In one week we have: plugged in a car in Winnipeg, so at -30 the oil will be able to circulate through the engine block: shared a bottle of award winning Red Rooster gewertz with friends at a small dinner party in the West End; visited with our friend Keith on the upper deck of a 747; had G&T’s with Peter and Peter on a roof overlooking the Chao Phrya river while a tropical deluge came down; and ridden in a taxi through Calcutta at night with a Bihari driver who speaks no English and doesn’t know where he is going. Don’t you just want to put that in a blender a drink it?
Bangkok. walk the wat (click on the links to see the videos)
Same same river, but different water. We take the short cut from Khao San Rd. to Soi Rambuttri by cutting through the grounds of the Phra Songkran Wat. People in this country love to combine their three favorite activities: worship; food; and shopping. Incense and lotus blossoms can be purchased for offerings – and you can stop for a dish of noodles on the side. The commercialism is strongest around the east gate of the temple, where concessions have been sold to t-shirt vendors, a small outdoor restaurant, a fortune teller, and a masseuse. But then that is nothing compared to the other side of the wall.
It used to be that this lane was fairly quiet and leafy. Periodically the vendors would have to gallop off with their hastily packed carts as the bi-law police made a raid and issued fines. I guess the proper payments have been made; the stalls that have stayed against the temple walls now do business under permanent tarps. Their clients are caught from the endless run of fish-belly foreigners coursing through here. At times it seems that the only Thais in sight are the ones serving them.
pantip plazaFor a more authentic local experience we head to Pantip Plaza, where even the monks go for their hard and software needs. There are a few things we are shopping for, including a wireless mouse, a portable hard drive, and season three of Mad Men, but the big ticket is a video camera. The thing about Pantip is the volume of goods, the noise, and the concern that what you buy could be cheaper a floor up in a far corner make it exhausting. Katheryn is worried that I (and her chance at a camera) might be fading, so she takes me to the food court. A couple coconut curries later, and we set out one more time to find our camera. As you can tell we found it; an unknown Chinese make from a company so dodgy they don’t even have a website. The most important point for our 17 year old salesman, Yu, was that it came in three colours. It could be that they are the only three cameras this company ever made. But it was cheap! And – knock on wood – it works great. There will be a steep learning curve as we figure things out – our default video editing program, for example, refuses to recognize it – so please bear with us, and give us feedback on the results.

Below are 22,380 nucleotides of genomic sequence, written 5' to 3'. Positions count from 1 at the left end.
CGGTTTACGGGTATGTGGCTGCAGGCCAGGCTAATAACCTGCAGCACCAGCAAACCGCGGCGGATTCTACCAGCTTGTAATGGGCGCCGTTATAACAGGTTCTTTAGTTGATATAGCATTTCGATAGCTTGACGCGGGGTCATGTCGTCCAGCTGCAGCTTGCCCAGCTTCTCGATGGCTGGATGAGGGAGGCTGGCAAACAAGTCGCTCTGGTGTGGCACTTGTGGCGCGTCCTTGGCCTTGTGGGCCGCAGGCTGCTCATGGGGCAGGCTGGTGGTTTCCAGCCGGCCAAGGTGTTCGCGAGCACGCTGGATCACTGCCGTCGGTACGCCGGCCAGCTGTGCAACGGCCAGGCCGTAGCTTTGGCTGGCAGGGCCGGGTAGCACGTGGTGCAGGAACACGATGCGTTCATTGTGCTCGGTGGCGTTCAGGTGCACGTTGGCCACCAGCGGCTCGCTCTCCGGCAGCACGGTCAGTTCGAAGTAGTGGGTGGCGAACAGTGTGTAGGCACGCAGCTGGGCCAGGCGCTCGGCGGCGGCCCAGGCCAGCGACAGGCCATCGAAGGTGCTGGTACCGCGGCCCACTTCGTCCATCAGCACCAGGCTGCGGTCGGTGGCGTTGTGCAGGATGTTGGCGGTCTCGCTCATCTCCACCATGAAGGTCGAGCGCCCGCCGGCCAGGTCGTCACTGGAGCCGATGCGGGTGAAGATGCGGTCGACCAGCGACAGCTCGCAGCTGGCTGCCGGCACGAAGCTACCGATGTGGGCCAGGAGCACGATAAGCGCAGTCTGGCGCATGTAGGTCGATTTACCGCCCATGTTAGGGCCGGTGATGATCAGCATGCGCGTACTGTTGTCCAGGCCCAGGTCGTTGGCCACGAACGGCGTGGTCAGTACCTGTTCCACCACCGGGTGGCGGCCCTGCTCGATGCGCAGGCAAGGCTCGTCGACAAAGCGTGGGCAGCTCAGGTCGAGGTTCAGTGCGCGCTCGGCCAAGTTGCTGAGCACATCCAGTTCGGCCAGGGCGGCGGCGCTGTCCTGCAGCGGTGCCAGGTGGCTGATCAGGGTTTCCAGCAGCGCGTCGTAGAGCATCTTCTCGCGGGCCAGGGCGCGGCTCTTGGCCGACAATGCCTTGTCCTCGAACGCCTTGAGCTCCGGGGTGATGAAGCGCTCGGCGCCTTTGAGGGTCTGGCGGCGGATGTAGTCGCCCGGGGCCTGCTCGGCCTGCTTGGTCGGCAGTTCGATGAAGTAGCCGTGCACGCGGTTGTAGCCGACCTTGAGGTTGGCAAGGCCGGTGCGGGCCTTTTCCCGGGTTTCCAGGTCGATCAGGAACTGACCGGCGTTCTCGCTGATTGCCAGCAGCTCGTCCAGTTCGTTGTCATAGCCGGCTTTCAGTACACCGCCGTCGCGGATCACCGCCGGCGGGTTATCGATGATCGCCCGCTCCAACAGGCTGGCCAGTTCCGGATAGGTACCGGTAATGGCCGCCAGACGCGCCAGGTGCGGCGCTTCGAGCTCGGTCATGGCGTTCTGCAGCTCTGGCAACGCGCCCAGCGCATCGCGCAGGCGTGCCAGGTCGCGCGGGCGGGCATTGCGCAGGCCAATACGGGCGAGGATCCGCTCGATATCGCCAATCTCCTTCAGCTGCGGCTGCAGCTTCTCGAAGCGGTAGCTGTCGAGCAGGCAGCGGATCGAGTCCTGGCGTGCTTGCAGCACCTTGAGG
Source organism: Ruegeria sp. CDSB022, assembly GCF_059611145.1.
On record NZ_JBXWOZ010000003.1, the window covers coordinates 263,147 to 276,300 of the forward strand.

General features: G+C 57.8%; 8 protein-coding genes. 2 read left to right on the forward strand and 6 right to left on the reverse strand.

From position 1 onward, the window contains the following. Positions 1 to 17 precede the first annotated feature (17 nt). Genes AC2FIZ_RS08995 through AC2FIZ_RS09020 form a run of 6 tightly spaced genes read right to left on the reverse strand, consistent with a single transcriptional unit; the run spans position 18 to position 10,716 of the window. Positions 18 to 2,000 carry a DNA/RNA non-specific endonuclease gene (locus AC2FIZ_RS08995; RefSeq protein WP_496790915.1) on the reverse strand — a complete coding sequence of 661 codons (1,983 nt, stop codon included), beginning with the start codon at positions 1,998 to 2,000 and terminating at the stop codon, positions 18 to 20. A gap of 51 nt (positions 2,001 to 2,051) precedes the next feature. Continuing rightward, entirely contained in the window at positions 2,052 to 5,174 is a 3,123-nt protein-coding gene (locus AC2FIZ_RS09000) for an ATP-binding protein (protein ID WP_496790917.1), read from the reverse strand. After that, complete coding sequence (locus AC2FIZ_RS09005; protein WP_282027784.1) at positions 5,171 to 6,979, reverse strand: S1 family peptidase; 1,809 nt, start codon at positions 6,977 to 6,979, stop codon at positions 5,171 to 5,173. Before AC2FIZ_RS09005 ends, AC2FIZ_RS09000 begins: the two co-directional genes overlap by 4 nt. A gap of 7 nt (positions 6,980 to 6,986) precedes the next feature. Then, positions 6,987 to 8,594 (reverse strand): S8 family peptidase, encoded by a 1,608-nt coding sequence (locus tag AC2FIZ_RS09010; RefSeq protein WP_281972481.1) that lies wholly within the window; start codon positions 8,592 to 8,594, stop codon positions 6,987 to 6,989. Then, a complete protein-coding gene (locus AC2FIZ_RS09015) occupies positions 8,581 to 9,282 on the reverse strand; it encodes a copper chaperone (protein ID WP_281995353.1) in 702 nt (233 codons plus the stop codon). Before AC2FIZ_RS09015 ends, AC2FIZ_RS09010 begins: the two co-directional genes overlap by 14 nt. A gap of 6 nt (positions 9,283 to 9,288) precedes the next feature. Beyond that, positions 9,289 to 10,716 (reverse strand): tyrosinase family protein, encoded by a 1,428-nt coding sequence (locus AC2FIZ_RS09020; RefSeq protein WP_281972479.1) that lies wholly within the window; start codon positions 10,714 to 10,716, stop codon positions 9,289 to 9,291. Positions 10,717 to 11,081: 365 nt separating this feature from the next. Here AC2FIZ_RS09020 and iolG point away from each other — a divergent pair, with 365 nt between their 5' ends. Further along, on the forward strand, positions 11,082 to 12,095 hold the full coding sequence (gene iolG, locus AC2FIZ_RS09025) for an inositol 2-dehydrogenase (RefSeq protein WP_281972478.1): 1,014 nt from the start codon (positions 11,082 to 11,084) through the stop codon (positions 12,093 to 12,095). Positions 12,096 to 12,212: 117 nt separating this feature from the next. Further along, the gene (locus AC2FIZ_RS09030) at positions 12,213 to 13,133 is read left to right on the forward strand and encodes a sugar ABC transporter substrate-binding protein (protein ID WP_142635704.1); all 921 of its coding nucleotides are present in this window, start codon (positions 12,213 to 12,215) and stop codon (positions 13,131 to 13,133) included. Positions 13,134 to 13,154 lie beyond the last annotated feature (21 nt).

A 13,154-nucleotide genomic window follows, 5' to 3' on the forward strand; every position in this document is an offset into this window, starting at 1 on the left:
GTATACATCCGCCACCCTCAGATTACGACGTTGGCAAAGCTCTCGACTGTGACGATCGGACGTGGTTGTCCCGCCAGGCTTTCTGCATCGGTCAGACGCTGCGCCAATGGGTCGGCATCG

at the airportThe time in Bangkok was too short – especially considering that everywhere else in the northern hemisphere is getting crushed by cold. Included Calcutta, where it is going down to 13 C. , and the garbage fires people are burning to keep warm give this city a pall beyond its usual cloak of pollution. A new terminal is being built at Subhas Chandra Bose International (formally called after the local suburb, Dum Dum) , and gone is any pretense of keeping up appearances at the old one. Where there was in the past a relatively orderly queue for taxis, now touts try to garb our baggage cart, and agree to any price I say – a sure sign that a rip-off will happen. Finally we get into our friendly Bihari’s old yellow Ambassador Taxi, who uses his meter and it isn’t until we are leaving the airport that I realize he hasn’t understood anything I have said and only has a vague notion of where we are going. But he has a good attitude. He asks if I want to go “bypass “or “direct”. I figure direct is probably better, and he slams the taxi over the divider of the exit he is taking and merges, with much honking , back into the main road traffic. I keep looking for landmarks that I know, since I still don’t have total confidence that we will end up anywhere near our destination. But Calcutta at night is giving me nothing. Katheryn, on the other hand, has discovered that our video works in this low light, and with the drama and heart-wrenching misery and beauty of the city flowing by like a mirage, she is too absorbed to concern herself with mundane details. Eventually, of course, the blanket-wrapped street dwellers, the kamikaze bicycles, the fluorescent –lit shops, the grim brick walls guarding other realities, they all sort themselves out into streets that I recognize. Then we are there, and there seems a long way from last week’s macaroni and cheese brunch in frozen Winnipeg. calcutta taxi
More Calcutta videos:Calcutta the lovely